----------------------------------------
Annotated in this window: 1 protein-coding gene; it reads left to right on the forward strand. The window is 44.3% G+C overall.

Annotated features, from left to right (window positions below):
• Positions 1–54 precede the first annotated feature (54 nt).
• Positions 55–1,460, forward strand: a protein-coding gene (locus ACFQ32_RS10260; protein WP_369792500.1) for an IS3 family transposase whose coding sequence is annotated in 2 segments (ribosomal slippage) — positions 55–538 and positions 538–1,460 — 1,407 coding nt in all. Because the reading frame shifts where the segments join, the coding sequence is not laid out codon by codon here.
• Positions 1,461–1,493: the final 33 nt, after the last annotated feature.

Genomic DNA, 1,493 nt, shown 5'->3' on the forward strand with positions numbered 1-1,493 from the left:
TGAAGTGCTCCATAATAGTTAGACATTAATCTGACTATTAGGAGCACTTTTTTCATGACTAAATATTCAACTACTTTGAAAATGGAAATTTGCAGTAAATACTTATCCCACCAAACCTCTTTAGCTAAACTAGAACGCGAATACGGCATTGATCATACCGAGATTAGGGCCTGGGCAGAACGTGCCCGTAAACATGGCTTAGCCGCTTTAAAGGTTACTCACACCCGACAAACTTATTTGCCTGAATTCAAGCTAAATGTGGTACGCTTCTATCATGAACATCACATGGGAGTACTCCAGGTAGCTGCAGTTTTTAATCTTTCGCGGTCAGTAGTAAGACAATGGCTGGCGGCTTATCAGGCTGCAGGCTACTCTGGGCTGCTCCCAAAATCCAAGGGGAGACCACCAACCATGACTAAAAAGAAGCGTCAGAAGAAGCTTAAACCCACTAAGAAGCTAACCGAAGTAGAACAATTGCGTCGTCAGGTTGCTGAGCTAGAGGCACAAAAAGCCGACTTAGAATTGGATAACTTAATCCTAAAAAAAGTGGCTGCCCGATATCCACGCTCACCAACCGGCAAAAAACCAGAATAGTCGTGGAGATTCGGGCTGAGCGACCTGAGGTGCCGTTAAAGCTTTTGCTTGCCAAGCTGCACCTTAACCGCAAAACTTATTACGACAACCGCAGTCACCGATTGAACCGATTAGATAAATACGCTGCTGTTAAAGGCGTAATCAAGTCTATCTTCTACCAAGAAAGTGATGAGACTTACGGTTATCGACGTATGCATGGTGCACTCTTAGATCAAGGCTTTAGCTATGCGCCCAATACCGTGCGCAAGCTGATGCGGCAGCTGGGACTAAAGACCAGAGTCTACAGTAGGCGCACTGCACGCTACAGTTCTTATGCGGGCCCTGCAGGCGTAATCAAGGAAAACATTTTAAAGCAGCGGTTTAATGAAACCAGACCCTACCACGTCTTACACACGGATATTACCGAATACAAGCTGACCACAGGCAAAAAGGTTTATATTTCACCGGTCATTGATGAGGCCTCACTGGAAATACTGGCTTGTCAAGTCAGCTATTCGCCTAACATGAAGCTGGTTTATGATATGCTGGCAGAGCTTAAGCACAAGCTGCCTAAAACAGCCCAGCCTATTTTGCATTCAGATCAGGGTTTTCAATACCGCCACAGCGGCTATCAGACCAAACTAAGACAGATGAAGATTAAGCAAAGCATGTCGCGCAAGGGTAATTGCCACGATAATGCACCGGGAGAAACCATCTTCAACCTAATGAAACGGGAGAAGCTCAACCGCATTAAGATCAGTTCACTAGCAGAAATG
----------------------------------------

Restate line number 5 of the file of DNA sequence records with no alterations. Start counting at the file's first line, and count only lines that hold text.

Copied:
• Positions 1,461–1,493: the final 33 nt, after the last annotated feature.